Can a case be dismissed if the address for the search warrant is wrong on the police report

UPDATED: Jun 8, 2019

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Can a case be dismissed if the address for the search warrant is wrong on the police report

My friend was arrested after a warrant was
conducted in his home, but in the police
report, the agent has the address wrong.

Asked on June 8, 2019 under Criminal Law, Oregon


SJZ, Member, New York Bar / FreeAdvice Contributing Attorney

Answered 3 years ago | Contributor

It depends on whether from the context the error was a material one or a mere "typo." Examples:
1) The police wanted to search 1313 Mockingbird Lane. They presented evidence to the judge (to get the warrant) about 1313 Mockingbird Lane. They in fact went to an search 1313 Mockingbird Lane (the correct address, which they wanted to search and a search of which the judge approved). However, the judge's secretary or clerk accidently typed "1318" on the warrant, or the police after the fact accidently wrote "1318" on the report. In this case, the error is clearly a mere typo: the police searched the home they wanted to, that they presented evidence to the court about, and which the judge approved. The case will not be dismissed.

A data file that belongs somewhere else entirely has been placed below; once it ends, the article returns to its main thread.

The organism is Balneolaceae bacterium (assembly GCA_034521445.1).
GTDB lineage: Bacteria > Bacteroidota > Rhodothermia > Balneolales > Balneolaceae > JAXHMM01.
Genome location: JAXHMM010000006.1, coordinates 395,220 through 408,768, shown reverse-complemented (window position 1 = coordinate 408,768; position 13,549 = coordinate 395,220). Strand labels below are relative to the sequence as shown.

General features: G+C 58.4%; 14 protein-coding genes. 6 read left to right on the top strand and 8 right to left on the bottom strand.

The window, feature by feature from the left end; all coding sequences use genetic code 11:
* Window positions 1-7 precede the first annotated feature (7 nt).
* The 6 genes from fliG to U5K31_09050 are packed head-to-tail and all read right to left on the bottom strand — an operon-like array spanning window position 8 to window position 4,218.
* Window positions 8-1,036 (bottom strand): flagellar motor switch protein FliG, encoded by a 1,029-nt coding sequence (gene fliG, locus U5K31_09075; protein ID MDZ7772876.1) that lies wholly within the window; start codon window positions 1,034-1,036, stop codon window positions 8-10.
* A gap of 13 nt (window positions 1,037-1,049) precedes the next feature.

2) On the other hand, say that the police sought a warrant for 1313 Mockingbird Lane but because the warrant was accidently written out for 1318 Mockingbird Lane, the officers executing the warrant went to and searched that home. In that case, since a search of 1318 was never authorized, the search would be illegal and if the only evidence was from the illegal search, the case would be dismissed.

IMPORTANT NOTICE: The Answer(s) provided above are for general information only. The attorney providing the answer was not serving as the attorney for the person submitting the question or in any attorney-client relationship with such person. Laws may vary from state to state, and sometimes change. Tiny variations in the facts, or a fact not set forth in a question, often can change a legal outcome or an attorney's conclusion. Although has verified the attorney was admitted to practice law in at least one jurisdiction, he or she may not be authorized to practice law in the jurisdiction referred to in the question, nor is he or she necessarily experienced in the area of the law involved. Unlike the information in the Answer(s) above, upon which you should NOT rely, for personal advice you can rely upon we suggest you retain an attorney to represent you.

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